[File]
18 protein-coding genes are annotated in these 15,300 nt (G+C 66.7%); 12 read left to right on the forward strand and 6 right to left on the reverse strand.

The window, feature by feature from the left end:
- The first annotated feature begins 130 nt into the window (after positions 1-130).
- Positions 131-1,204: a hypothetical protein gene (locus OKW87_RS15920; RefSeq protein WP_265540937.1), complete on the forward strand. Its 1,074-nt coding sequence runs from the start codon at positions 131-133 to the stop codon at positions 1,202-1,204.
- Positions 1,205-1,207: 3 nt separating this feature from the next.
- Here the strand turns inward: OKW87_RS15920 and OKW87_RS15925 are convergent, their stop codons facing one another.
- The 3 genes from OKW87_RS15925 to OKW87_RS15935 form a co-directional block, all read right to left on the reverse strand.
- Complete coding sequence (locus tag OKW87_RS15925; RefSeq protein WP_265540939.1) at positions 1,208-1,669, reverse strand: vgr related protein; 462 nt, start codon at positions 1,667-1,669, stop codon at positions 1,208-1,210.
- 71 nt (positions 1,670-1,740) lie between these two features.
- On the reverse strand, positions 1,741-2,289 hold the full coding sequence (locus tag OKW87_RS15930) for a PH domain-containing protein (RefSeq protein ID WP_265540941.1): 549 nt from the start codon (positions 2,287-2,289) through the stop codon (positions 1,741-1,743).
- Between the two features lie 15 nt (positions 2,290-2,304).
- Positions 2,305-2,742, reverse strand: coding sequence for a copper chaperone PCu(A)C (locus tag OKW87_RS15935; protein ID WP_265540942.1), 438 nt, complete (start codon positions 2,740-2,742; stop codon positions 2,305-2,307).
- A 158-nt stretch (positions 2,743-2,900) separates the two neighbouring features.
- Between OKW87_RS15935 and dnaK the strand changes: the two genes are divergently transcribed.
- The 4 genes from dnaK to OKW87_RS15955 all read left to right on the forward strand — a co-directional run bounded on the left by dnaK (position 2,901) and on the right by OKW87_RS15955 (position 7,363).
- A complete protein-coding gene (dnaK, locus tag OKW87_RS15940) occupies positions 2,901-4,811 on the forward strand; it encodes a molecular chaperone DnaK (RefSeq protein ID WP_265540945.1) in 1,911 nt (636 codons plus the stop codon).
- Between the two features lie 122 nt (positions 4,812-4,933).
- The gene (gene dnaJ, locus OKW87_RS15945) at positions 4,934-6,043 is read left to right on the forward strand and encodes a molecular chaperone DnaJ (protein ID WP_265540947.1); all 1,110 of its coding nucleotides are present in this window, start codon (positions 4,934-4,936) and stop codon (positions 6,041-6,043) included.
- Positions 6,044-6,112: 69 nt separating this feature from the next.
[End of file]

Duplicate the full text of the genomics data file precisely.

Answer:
18 protein-coding genes are annotated in these 15,300 nt (G+C 66.7%); 12 read left to right on the forward strand and 6 right to left on the reverse strand.

The window, feature by feature from the left end:
- The first annotated feature begins 130 nt into the window (after positions 1-130).
- Positions 131-1,204: a hypothetical protein gene (locus OKW87_RS15920; RefSeq protein WP_265540937.1), complete on the forward strand. Its 1,074-nt coding sequence runs from the start codon at positions 131-133 to the stop codon at positions 1,202-1,204.
- Positions 1,205-1,207: 3 nt separating this feature from the next.
- Here the strand turns inward: OKW87_RS15920 and OKW87_RS15925 are convergent, their stop codons facing one another.
- The 3 genes from OKW87_RS15925 to OKW87_RS15935 form a co-directional block, all read right to left on the reverse strand.
- Complete coding sequence (locus tag OKW87_RS15925; RefSeq protein WP_265540939.1) at positions 1,208-1,669, reverse strand: vgr related protein; 462 nt, start codon at positions 1,667-1,669, stop codon at positions 1,208-1,210.
- 71 nt (positions 1,670-1,740) lie between these two features.
- On the reverse strand, positions 1,741-2,289 hold the full coding sequence (locus tag OKW87_RS15930) for a PH domain-containing protein (RefSeq protein ID WP_265540941.1): 549 nt from the start codon (positions 2,287-2,289) through the stop codon (positions 1,741-1,743).
- Between the two features lie 15 nt (positions 2,290-2,304).
- Positions 2,305-2,742, reverse strand: coding sequence for a copper chaperone PCu(A)C (locus tag OKW87_RS15935; protein ID WP_265540942.1), 438 nt, complete (start codon positions 2,740-2,742; stop codon positions 2,305-2,307).
- A 158-nt stretch (positions 2,743-2,900) separates the two neighbouring features.
- Between OKW87_RS15935 and dnaK the strand changes: the two genes are divergently transcribed.
- The 4 genes from dnaK to OKW87_RS15955 all read left to right on the forward strand — a co-directional run bounded on the left by dnaK (position 2,901) and on the right by OKW87_RS15955 (position 7,363).
- A complete protein-coding gene (dnaK, locus tag OKW87_RS15940) occupies positions 2,901-4,811 on the forward strand; it encodes a molecular chaperone DnaK (RefSeq protein ID WP_265540945.1) in 1,911 nt (636 codons plus the stop codon).
- Between the two features lie 122 nt (positions 4,812-4,933).
- The gene (gene dnaJ, locus OKW87_RS15945) at positions 4,934-6,043 is read left to right on the forward strand and encodes a molecular chaperone DnaJ (protein ID WP_265540947.1); all 1,110 of its coding nucleotides are present in this window, start codon (positions 4,934-4,936) and stop codon (positions 6,041-6,043) included.
- Positions 6,044-6,112: 69 nt separating this feature from the next.